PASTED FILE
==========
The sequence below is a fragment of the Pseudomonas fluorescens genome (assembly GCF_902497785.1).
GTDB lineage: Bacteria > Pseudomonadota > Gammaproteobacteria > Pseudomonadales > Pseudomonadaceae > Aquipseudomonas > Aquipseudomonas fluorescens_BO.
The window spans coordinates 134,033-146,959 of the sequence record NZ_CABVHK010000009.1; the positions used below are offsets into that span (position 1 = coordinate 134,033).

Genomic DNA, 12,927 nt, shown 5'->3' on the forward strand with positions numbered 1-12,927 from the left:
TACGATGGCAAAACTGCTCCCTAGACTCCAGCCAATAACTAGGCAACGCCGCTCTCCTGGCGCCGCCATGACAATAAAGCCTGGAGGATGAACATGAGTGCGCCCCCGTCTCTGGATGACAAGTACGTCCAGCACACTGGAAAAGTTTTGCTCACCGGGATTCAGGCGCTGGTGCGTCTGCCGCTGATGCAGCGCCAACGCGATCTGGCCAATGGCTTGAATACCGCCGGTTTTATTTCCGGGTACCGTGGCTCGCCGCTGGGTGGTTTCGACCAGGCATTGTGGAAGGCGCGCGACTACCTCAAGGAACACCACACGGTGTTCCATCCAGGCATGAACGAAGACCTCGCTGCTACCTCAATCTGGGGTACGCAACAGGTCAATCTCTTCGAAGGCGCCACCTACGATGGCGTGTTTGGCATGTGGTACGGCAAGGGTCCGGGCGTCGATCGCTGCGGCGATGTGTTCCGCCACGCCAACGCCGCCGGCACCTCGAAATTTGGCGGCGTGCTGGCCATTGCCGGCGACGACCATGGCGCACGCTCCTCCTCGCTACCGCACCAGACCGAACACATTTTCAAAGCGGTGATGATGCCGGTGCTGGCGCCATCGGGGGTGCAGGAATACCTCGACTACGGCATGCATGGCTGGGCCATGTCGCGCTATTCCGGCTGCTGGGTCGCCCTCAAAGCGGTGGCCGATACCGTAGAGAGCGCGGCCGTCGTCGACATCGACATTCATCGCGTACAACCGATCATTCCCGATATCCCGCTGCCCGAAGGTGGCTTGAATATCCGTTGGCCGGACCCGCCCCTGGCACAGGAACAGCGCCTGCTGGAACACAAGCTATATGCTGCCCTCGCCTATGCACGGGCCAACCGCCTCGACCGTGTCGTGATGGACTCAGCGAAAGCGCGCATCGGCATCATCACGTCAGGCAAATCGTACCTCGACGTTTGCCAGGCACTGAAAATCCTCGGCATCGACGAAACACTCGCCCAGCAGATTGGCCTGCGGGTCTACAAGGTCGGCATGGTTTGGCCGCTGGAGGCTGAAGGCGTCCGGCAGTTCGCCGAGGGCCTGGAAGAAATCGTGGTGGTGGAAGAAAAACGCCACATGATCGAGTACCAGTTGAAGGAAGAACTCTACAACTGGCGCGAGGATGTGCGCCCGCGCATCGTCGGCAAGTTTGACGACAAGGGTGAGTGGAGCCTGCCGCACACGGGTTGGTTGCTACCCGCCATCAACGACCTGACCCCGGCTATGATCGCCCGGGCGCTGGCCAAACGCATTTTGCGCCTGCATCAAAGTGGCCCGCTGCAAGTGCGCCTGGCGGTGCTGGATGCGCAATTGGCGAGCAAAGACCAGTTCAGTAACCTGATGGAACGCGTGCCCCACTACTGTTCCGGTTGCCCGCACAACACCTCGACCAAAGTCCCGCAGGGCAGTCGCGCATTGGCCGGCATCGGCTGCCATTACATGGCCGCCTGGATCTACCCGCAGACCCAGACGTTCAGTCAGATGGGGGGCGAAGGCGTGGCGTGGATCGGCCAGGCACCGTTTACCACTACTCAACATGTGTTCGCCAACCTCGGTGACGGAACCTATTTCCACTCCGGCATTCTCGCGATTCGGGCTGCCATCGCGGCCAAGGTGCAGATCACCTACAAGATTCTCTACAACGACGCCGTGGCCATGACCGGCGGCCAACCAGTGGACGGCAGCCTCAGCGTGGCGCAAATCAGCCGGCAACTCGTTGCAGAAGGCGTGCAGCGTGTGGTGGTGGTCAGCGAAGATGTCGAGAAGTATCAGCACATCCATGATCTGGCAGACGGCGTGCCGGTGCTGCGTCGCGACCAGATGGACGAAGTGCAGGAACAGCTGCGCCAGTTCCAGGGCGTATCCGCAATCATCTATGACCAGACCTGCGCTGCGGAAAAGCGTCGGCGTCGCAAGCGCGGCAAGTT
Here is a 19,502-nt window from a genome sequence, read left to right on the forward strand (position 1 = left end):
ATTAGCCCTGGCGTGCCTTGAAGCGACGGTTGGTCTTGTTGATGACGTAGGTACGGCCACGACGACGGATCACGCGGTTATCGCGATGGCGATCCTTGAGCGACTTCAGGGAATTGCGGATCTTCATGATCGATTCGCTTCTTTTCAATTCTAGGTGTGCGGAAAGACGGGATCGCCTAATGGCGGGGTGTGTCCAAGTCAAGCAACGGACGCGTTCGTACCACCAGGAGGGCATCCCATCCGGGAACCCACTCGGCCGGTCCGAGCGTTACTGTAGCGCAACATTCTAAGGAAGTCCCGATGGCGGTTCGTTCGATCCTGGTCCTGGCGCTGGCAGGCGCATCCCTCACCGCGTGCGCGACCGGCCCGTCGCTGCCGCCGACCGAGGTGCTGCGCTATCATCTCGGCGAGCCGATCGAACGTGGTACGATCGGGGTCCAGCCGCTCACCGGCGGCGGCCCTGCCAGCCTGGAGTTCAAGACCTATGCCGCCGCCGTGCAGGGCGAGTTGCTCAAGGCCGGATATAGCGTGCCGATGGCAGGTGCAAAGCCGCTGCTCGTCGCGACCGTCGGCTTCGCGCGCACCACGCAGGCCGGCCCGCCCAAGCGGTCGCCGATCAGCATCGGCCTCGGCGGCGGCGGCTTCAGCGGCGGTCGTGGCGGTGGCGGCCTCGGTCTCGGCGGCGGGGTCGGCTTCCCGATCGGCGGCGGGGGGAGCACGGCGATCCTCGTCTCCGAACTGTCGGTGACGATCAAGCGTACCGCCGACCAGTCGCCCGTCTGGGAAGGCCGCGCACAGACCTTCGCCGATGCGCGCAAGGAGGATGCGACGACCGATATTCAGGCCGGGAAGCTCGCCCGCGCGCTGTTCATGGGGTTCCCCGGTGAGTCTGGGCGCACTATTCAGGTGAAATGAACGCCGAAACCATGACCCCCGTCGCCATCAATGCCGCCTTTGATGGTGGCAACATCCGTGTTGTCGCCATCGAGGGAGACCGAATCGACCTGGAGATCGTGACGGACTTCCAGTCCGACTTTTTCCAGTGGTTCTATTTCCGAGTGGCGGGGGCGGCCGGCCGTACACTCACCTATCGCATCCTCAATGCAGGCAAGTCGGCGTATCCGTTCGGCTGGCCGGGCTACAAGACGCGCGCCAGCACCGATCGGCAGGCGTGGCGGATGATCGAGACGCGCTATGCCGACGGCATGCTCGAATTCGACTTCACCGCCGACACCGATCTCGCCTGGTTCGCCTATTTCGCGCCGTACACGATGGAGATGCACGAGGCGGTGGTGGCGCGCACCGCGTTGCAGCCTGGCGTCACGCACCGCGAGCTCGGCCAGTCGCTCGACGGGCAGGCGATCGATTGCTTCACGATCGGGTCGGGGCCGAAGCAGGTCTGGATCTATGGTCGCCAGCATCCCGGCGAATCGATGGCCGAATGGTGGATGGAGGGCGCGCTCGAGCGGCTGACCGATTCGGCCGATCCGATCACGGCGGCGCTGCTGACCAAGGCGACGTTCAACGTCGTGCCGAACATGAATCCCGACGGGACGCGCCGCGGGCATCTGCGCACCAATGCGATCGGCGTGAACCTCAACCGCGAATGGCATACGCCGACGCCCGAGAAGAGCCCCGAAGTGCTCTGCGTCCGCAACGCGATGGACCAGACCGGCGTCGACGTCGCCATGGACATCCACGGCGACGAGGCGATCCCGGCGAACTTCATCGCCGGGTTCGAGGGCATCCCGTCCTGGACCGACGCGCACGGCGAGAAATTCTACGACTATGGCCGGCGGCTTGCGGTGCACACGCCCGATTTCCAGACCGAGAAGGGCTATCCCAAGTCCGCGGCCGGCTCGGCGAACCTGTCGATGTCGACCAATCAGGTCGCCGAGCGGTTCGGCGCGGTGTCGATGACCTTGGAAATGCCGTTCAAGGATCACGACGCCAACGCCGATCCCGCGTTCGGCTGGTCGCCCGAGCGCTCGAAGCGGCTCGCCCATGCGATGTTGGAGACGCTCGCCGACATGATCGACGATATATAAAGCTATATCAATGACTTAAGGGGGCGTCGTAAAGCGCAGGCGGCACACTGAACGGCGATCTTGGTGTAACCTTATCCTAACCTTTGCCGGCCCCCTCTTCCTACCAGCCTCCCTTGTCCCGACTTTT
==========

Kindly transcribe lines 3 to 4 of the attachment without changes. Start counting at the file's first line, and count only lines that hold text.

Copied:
The window spans coordinates 134,033-146,959 of the sequence record NZ_CABVHK010000009.1; the positions used below are offsets into that span (position 1 = coordinate 134,033).

Genomic DNA, 12,927 nt, shown 5'->3' on the forward strand with positions numbered 1-12,927 from the left: